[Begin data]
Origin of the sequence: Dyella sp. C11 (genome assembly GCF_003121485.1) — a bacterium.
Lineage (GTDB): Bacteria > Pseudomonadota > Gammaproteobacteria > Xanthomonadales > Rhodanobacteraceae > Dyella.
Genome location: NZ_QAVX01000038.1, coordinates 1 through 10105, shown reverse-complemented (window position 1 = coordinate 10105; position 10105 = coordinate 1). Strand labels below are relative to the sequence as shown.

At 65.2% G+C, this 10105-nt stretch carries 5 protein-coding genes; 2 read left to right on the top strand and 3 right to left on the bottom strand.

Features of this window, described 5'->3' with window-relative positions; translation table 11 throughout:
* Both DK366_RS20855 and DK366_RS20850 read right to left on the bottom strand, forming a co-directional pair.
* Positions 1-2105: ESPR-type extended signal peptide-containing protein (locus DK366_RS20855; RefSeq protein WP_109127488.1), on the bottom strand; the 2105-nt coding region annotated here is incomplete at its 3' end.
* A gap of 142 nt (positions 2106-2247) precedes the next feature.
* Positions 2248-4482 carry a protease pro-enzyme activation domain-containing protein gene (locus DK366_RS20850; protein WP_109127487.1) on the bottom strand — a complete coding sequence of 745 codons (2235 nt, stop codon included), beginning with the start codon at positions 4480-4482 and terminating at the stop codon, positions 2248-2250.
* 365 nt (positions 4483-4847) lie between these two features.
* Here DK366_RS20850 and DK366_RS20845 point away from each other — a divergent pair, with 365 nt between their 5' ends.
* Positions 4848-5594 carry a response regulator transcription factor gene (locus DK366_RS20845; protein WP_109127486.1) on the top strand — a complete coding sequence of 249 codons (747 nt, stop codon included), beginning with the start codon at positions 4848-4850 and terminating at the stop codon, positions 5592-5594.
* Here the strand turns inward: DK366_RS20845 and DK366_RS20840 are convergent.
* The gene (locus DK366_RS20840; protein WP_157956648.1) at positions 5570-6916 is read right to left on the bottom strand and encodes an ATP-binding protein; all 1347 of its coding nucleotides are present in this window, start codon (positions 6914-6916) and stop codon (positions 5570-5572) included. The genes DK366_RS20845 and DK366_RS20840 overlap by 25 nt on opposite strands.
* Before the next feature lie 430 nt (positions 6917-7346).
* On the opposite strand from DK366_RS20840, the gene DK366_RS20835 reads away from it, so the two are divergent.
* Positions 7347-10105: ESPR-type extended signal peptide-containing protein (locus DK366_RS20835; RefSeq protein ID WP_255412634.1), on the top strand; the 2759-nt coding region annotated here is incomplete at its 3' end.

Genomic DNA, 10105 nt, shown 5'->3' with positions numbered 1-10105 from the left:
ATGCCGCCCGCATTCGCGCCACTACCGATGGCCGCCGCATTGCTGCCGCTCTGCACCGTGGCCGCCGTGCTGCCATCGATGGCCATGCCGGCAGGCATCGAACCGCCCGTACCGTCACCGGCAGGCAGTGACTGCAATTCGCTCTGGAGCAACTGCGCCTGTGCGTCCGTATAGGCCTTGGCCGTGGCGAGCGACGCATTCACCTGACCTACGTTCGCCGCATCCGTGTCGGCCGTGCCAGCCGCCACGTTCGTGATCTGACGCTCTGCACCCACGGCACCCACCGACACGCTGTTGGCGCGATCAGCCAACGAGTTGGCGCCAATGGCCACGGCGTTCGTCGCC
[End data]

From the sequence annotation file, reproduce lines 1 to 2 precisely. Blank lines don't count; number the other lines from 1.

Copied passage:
Origin of the sequence: Dyella sp. C11 (genome assembly GCF_003121485.1) — a bacterium.
Lineage (GTDB): Bacteria > Pseudomonadota > Gammaproteobacteria > Xanthomonadales > Rhodanobacteraceae > Dyella.